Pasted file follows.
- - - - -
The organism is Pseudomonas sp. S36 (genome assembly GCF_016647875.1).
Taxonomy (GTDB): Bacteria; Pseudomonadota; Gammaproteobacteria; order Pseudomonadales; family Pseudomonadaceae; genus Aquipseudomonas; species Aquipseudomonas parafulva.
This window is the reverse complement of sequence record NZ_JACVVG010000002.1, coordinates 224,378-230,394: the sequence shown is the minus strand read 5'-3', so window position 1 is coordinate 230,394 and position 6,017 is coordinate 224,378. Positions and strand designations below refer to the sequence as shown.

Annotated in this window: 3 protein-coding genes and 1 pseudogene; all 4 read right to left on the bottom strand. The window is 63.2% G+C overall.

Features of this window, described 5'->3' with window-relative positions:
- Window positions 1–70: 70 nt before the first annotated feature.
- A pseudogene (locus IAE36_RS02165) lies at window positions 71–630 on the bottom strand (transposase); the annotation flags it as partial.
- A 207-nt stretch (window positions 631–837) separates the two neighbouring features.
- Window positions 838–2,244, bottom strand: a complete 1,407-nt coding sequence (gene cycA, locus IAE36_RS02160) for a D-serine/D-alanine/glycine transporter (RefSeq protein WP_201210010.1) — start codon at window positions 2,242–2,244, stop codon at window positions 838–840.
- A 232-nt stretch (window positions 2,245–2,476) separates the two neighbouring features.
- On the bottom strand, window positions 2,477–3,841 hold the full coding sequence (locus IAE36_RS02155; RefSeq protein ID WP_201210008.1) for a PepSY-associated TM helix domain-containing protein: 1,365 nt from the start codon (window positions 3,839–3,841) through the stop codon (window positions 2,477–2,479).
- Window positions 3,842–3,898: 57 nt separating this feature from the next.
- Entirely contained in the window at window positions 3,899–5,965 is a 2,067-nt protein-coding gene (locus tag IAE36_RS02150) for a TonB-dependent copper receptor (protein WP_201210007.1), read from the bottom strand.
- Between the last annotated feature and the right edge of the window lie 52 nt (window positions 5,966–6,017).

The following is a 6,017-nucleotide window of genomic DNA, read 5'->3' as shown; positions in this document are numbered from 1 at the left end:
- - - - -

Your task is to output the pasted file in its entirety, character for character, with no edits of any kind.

The organism is Pseudomonas sp. S36 (genome assembly GCF_016647875.1).
Taxonomy (GTDB): Bacteria; Pseudomonadota; Gammaproteobacteria; order Pseudomonadales; family Pseudomonadaceae; genus Aquipseudomonas; species Aquipseudomonas parafulva.
This window is the reverse complement of sequence record NZ_JACVVG010000002.1, coordinates 224,378-230,394: the sequence shown is the minus strand read 5'-3', so window position 1 is coordinate 230,394 and position 6,017 is coordinate 224,378. Positions and strand designations below refer to the sequence as shown.

Annotated in this window: 3 protein-coding genes and 1 pseudogene; all 4 read right to left on the bottom strand. The window is 63.2% G+C overall.

Features of this window, described 5'->3' with window-relative positions:
- Window positions 1–70: 70 nt before the first annotated feature.
- A pseudogene (locus IAE36_RS02165) lies at window positions 71–630 on the bottom strand (transposase); the annotation flags it as partial.
- A 207-nt stretch (window positions 631–837) separates the two neighbouring features.
- Window positions 838–2,244, bottom strand: a complete 1,407-nt coding sequence (gene cycA, locus IAE36_RS02160) for a D-serine/D-alanine/glycine transporter (RefSeq protein WP_201210010.1) — start codon at window positions 2,242–2,244, stop codon at window positions 838–840.
- A 232-nt stretch (window positions 2,245–2,476) separates the two neighbouring features.
- On the bottom strand, window positions 2,477–3,841 hold the full coding sequence (locus IAE36_RS02155; RefSeq protein ID WP_201210008.1) for a PepSY-associated TM helix domain-containing protein: 1,365 nt from the start codon (window positions 3,839–3,841) through the stop codon (window positions 2,477–2,479).
- Window positions 3,842–3,898: 57 nt separating this feature from the next.
- Entirely contained in the window at window positions 3,899–5,965 is a 2,067-nt protein-coding gene (locus tag IAE36_RS02150) for a TonB-dependent copper receptor (protein WP_201210007.1), read from the bottom strand.
- Between the last annotated feature and the right edge of the window lie 52 nt (window positions 5,966–6,017).

The following is a 6,017-nucleotide window of genomic DNA, read 5'->3' as shown; positions in this document are numbered from 1 at the left end: